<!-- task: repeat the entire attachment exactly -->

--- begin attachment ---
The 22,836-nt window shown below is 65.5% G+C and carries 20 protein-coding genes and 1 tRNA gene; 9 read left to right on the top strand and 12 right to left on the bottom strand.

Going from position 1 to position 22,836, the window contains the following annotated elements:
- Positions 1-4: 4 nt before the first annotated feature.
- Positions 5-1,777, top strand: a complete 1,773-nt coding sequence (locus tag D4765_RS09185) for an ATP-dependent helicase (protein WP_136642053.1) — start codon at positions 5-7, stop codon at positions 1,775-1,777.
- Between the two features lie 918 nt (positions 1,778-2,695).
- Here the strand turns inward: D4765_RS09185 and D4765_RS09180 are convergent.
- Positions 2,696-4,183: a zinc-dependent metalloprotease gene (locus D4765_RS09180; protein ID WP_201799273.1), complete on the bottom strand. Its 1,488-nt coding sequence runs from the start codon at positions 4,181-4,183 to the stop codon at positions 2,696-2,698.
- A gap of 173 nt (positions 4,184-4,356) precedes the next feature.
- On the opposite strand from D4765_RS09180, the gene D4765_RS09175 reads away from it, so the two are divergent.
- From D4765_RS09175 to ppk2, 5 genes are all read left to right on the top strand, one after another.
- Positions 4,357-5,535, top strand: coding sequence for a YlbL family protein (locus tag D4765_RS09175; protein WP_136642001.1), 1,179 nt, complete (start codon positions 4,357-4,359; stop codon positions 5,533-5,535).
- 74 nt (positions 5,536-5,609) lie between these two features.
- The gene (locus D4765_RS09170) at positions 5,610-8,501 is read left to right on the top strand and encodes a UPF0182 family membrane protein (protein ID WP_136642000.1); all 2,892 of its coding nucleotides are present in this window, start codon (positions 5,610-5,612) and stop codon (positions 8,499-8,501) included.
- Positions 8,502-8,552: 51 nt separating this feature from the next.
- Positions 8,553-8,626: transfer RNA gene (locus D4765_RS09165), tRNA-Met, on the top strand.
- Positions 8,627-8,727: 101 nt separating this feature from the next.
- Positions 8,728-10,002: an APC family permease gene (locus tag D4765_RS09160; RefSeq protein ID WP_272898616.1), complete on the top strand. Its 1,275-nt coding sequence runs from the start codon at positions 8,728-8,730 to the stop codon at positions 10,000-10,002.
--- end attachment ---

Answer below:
The 22,836-nt window shown below is 65.5% G+C and carries 20 protein-coding genes and 1 tRNA gene; 9 read left to right on the top strand and 12 right to left on the bottom strand.

Going from position 1 to position 22,836, the window contains the following annotated elements:
- Positions 1-4: 4 nt before the first annotated feature.
- Positions 5-1,777, top strand: a complete 1,773-nt coding sequence (locus tag D4765_RS09185) for an ATP-dependent helicase (protein WP_136642053.1) — start codon at positions 5-7, stop codon at positions 1,775-1,777.
- Between the two features lie 918 nt (positions 1,778-2,695).
- Here the strand turns inward: D4765_RS09185 and D4765_RS09180 are convergent.
- Positions 2,696-4,183: a zinc-dependent metalloprotease gene (locus D4765_RS09180; protein ID WP_201799273.1), complete on the bottom strand. Its 1,488-nt coding sequence runs from the start codon at positions 4,181-4,183 to the stop codon at positions 2,696-2,698.
- A gap of 173 nt (positions 4,184-4,356) precedes the next feature.
- On the opposite strand from D4765_RS09180, the gene D4765_RS09175 reads away from it, so the two are divergent.
- From D4765_RS09175 to ppk2, 5 genes are all read left to right on the top strand, one after another.
- Positions 4,357-5,535, top strand: coding sequence for a YlbL family protein (locus tag D4765_RS09175; protein WP_136642001.1), 1,179 nt, complete (start codon positions 4,357-4,359; stop codon positions 5,533-5,535).
- 74 nt (positions 5,536-5,609) lie between these two features.
- The gene (locus D4765_RS09170) at positions 5,610-8,501 is read left to right on the top strand and encodes a UPF0182 family membrane protein (protein ID WP_136642000.1); all 2,892 of its coding nucleotides are present in this window, start codon (positions 5,610-5,612) and stop codon (positions 8,499-8,501) included.
- Positions 8,502-8,552: 51 nt separating this feature from the next.
- Positions 8,553-8,626: transfer RNA gene (locus D4765_RS09165), tRNA-Met, on the top strand.
- Positions 8,627-8,727: 101 nt separating this feature from the next.
- Positions 8,728-10,002: an APC family permease gene (locus tag D4765_RS09160; RefSeq protein ID WP_272898616.1), complete on the top strand. Its 1,275-nt coding sequence runs from the start codon at positions 8,728-8,730 to the stop codon at positions 10,000-10,002.